• responding and dealing with complaints and grievances in a timely and efficient manner
  • taking extra care and vigilance where you are aware of particular risks e.g. the excessive consumption of alcohol
  • delivering appropriate and effective training (including regular refresher training) to all levels of the business
  • ensuring there are well drafted equal opportunities and anti-harassment policies in place.

The reasonable steps defence does not go so far as to require employers to ensure employees have signed declarations that they will not behave inappropriately at events.

However, to minimise the likelihood of problems, employers could risk assess the event and venue, and gently remind the workforce of behaviour expectations while they are getting into the festive spirit.

Dealing with misconduct

If informal complaints are made or grievances raised following a work event, they should be taken seriously and handled promptly. The complaint could be sensitive in nature if any allegations of sexual harassment are involved, for example, and steps should be taken to support those raising such complaints.

You may need to discuss with the employee if they would feel more comfortable working separately from the person they have accused of harassment while the investigation and/or grievance process is ongoing. Additional support could include referring an employee to an employee assistance programme, or discussing other temporary changes to their role, such as a different line manager.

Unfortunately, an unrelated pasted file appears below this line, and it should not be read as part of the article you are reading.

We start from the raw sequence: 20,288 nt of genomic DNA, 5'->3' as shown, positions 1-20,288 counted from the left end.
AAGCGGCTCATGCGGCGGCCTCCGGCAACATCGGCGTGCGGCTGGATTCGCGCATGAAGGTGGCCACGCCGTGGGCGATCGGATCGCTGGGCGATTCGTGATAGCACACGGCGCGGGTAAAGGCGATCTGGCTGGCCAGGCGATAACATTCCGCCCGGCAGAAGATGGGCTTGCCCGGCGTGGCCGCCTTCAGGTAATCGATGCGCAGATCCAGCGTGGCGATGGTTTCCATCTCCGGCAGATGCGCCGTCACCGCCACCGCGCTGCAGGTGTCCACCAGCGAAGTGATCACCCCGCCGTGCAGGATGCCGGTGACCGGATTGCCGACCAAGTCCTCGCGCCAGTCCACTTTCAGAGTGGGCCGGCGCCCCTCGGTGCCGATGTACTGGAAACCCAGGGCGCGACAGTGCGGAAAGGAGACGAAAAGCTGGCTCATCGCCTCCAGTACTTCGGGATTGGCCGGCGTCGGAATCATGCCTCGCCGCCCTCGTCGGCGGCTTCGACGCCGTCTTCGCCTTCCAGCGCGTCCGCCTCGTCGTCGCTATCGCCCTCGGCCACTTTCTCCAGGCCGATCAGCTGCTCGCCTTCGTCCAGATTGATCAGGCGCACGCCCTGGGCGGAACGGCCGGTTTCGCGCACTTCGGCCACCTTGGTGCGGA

If there are allegations of a criminal nature, an assessment should be conducted to determine at what stage it may be appropriate to refer the matter to the police.

If the police become involved, an employer does not need to suspend their own internal investigation. The requirements of fairness and the duty of trust and confidence which impacts the employment relationship would continue to apply during any police involvement. That is also the case if a report has been made to an external regulator, such as the Financial Conduct Authority or the Solicitors Regulation Authority. 

Further, employers have a duty to ensure that employees who complain about colleague misconduct are not victimised as a result of making the complaint, such as being downgraded in their appraisal, awarded a lower bonus, or given lower quality work.


The end of year party provides a great opportunity to celebrate employee contributions over the past year, and bond as a collective organisation.

A minority of employees may still let themselves and their company down at such events and previous caselaw demonstrates the potential liability for employers if that occurs.

Nevertheless, the risk of employment claims (such as constructive dismissal, harassment and discrimination) can be minimised with sensitive communication and effective management of any conduct which oversteps the mark.